Once there was a little boy, who dreamed all day long of the stories he had heard. Stories of pirates and adventurers and mad scientists who invented strange machines.
The little boy wanted to be just like the brave heroes in the stories.
“One day,” he said to himself, “I'm going to be just like them. I'm going to be something great.”
Once there was a young man, who no longer dreamt of childhood stories. Old fantasies had been replaced, for him, with everyday worries. So many people needed things from him that he forgot what he wanted for himself.
“One day,” he told himself, “I'm going to really make something of myself. I'll make them proud of me.”
Once there was an old man, who would sit every day by his window, and look out at the world as it passed by. He thought of how young and hopeful he had once been, of the potential he had once had, of all the things he had wanted to do when he was still young.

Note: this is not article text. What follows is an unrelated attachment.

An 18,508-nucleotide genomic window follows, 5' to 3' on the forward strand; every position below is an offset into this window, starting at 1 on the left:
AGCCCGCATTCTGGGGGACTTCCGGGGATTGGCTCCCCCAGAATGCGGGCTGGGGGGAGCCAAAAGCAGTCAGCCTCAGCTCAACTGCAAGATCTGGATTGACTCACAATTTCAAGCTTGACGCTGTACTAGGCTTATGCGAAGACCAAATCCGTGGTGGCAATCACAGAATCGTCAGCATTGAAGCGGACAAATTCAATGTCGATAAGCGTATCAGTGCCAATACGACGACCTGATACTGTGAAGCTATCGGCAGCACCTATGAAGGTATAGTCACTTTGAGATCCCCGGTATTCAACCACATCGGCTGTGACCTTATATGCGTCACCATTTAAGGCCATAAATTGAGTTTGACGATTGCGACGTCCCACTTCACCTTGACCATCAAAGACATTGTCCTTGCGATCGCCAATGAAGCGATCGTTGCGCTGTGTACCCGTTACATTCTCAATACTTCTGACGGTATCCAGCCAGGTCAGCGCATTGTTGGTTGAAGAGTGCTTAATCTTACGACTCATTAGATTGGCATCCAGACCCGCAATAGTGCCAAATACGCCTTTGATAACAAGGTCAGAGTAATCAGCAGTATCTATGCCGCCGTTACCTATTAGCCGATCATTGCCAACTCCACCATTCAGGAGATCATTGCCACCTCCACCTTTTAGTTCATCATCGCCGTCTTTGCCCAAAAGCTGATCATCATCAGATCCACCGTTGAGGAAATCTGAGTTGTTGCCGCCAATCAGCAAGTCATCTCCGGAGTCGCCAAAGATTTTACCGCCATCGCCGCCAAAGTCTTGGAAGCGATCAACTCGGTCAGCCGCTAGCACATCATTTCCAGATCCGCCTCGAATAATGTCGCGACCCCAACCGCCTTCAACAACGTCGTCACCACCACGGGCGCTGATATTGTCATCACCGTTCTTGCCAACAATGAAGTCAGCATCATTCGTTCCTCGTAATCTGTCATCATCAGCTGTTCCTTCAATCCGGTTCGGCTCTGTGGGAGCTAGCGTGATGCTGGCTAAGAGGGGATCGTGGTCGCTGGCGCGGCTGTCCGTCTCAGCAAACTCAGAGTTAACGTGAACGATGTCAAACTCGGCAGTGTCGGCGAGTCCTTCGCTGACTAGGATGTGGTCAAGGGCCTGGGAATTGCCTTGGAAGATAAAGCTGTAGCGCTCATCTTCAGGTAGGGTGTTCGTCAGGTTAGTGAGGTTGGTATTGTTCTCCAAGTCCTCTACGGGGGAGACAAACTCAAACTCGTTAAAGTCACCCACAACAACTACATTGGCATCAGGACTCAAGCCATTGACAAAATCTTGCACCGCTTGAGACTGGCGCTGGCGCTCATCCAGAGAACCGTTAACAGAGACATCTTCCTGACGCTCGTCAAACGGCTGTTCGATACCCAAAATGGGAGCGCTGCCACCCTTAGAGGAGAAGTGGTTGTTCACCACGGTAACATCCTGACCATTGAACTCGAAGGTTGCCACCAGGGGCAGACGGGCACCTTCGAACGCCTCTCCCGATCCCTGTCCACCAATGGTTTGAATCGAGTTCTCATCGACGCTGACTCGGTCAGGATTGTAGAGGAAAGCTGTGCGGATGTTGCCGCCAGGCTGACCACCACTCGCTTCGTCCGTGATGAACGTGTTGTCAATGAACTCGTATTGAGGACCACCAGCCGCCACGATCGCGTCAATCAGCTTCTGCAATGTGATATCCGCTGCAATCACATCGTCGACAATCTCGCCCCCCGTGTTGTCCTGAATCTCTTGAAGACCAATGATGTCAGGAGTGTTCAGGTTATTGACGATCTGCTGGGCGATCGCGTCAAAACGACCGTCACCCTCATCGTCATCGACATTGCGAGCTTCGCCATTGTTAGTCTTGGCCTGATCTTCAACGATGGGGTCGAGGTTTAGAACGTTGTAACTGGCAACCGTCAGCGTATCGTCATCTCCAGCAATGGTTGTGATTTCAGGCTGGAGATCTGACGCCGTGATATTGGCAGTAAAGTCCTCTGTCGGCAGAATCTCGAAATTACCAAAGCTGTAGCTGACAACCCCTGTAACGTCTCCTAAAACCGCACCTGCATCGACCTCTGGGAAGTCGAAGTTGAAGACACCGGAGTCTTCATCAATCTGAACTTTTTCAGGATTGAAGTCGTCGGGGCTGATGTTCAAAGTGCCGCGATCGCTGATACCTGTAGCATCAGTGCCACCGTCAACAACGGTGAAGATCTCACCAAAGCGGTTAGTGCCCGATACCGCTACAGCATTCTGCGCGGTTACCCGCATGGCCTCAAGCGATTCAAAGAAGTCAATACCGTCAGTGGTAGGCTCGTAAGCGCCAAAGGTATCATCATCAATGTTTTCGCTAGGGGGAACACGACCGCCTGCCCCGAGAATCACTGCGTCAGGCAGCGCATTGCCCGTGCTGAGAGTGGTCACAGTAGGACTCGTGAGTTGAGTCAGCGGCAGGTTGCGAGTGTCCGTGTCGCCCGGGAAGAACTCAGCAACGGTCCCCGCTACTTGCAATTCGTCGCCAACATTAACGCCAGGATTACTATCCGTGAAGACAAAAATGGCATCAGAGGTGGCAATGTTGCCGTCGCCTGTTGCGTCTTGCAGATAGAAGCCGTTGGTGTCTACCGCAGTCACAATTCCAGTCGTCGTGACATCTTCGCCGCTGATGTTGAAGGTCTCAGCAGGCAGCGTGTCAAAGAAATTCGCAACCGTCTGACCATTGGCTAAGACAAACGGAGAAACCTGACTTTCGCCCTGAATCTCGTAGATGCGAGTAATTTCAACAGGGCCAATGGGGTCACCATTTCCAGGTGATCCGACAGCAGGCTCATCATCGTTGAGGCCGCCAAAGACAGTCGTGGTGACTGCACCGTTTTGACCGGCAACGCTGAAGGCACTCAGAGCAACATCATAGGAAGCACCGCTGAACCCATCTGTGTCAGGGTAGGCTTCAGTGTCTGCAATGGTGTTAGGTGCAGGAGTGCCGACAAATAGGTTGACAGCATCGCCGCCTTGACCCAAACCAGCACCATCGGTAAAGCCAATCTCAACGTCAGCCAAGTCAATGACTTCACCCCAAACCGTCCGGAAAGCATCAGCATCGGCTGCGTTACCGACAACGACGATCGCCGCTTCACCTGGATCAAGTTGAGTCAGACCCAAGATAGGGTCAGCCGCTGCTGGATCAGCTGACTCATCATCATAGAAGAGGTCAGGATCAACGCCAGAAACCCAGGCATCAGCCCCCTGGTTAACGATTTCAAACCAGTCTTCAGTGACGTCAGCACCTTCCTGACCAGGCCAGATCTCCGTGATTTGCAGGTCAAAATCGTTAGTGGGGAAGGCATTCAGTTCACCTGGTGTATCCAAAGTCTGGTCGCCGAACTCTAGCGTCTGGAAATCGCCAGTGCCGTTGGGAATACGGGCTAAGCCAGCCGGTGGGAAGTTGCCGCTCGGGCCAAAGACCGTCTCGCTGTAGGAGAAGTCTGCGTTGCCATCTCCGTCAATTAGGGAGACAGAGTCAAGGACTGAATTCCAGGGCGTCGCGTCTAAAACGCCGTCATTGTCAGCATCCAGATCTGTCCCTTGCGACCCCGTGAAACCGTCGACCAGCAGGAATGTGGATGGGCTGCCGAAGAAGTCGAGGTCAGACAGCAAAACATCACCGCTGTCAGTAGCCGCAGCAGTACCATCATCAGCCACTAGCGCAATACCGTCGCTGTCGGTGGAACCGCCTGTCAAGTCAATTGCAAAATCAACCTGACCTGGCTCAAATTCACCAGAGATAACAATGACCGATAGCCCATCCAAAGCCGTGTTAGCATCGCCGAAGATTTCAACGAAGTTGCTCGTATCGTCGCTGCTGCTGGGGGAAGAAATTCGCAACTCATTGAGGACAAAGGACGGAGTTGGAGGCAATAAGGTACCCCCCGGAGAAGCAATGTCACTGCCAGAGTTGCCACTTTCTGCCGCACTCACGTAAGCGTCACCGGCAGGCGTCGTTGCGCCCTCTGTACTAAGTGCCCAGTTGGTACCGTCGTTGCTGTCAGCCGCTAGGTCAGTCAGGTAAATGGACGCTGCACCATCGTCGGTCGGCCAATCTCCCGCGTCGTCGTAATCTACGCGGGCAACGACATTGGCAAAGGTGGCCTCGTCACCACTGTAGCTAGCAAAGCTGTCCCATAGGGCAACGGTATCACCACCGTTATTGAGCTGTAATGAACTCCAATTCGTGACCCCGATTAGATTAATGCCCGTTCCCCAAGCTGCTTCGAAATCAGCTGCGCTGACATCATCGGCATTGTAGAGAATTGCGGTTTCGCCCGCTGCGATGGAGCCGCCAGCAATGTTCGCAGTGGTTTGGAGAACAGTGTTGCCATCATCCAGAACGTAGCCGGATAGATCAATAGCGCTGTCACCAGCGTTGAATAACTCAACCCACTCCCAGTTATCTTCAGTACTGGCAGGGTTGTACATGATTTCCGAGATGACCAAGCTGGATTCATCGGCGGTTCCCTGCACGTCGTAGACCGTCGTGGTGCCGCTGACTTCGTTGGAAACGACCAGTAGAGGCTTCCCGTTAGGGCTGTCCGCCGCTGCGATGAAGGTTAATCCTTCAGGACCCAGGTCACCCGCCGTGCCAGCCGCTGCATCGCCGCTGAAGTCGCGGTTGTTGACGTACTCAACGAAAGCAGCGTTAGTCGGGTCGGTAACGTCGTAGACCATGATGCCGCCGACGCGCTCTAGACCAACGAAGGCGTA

The old man wished, more than anything, that he was young again. For if he could only be young again, just for a while, then he would be able to achieve so much. The old man had a grandson, who would sit and look up at him wide-eyed, listening to the stories that the old man repeated to him.
For the old man knew that he could not be young again, and that it was foolish to hope otherwise. Instead, he tried to give his grandson the same ambition that he had once had. He had missed his own chance to be great. Perhaps his grandson would not.
Created: Dec 20, 2010NicAstra Document Media